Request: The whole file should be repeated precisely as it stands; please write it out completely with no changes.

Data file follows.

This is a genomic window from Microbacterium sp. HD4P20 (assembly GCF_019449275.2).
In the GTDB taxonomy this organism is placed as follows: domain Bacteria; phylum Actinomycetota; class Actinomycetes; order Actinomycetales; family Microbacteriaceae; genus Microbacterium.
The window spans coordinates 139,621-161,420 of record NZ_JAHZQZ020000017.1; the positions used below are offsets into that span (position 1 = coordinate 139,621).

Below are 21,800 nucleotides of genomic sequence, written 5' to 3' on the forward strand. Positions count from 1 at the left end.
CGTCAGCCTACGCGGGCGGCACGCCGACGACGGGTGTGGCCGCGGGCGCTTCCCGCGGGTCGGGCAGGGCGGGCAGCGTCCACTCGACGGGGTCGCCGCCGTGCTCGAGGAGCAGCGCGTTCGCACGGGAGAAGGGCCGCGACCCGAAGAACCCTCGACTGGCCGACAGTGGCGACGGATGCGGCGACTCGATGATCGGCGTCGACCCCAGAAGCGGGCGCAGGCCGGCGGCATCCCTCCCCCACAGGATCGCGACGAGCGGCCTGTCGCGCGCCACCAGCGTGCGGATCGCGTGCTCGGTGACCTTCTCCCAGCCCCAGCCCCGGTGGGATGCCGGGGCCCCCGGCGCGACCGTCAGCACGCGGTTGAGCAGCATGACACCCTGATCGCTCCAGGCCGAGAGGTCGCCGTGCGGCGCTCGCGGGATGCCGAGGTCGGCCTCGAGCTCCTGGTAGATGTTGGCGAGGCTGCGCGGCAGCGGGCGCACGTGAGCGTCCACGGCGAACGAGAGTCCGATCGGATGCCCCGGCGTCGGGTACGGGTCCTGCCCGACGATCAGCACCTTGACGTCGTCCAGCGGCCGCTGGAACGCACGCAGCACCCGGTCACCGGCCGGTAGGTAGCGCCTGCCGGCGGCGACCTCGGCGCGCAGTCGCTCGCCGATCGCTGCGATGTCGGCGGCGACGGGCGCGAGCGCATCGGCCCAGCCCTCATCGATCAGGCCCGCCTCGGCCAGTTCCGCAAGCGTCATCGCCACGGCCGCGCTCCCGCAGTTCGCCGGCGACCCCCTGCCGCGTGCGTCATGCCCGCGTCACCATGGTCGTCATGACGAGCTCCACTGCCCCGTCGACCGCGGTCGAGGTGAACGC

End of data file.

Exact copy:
This is a genomic window from Microbacterium sp. HD4P20 (assembly GCF_019449275.2).
In the GTDB taxonomy this organism is placed as follows: domain Bacteria; phylum Actinomycetota; class Actinomycetes; order Actinomycetales; family Microbacteriaceae; genus Microbacterium.
The window spans coordinates 139,621-161,420 of record NZ_JAHZQZ020000017.1; the positions used below are offsets into that span (position 1 = coordinate 139,621).

Below are 21,800 nucleotides of genomic sequence, written 5' to 3' on the forward strand. Positions count from 1 at the left end.
CGTCAGCCTACGCGGGCGGCACGCCGACGACGGGTGTGGCCGCGGGCGCTTCCCGCGGGTCGGGCAGGGCGGGCAGCGTCCACTCGACGGGGTCGCCGCCGTGCTCGAGGAGCAGCGCGTTCGCACGGGAGAAGGGCCGCGACCCGAAGAACCCTCGACTGGCCGACAGTGGCGACGGATGCGGCGACTCGATGATCGGCGTCGACCCCAGAAGCGGGCGCAGGCCGGCGGCATCCCTCCCCCACAGGATCGCGACGAGCGGCCTGTCGCGCGCCACCAGCGTGCGGATCGCGTGCTCGGTGACCTTCTCCCAGCCCCAGCCCCGGTGGGATGCCGGGGCCCCCGGCGCGACCGTCAGCACGCGGTTGAGCAGCATGACACCCTGATCGCTCCAGGCCGAGAGGTCGCCGTGCGGCGCTCGCGGGATGCCGAGGTCGGCCTCGAGCTCCTGGTAGATGTTGGCGAGGCTGCGCGGCAGCGGGCGCACGTGAGCGTCCACGGCGAACGAGAGTCCGATCGGATGCCCCGGCGTCGGGTACGGGTCCTGCCCGACGATCAGCACCTTGACGTCGTCCAGCGGCCGCTGGAACGCACGCAGCACCCGGTCACCGGCCGGTAGGTAGCGCCTGCCGGCGGCGACCTCGGCGCGCAGTCGCTCGCCGATCGCTGCGATGTCGGCGGCGACGGGCGCGAGCGCATCGGCCCAGCCCTCATCGATCAGGCCCGCCTCGGCCAGTTCCGCAAGCGTCATCGCCACGGCCGCGCTCCCGCAGTTCGCCGGCGACCCCCTGCCGCGTGCGTCATGCCCGCGTCACCATGGTCGTCATGACGAGCTCCACTGCCCCGTCGACCGCGGTCGAGGTGAACGC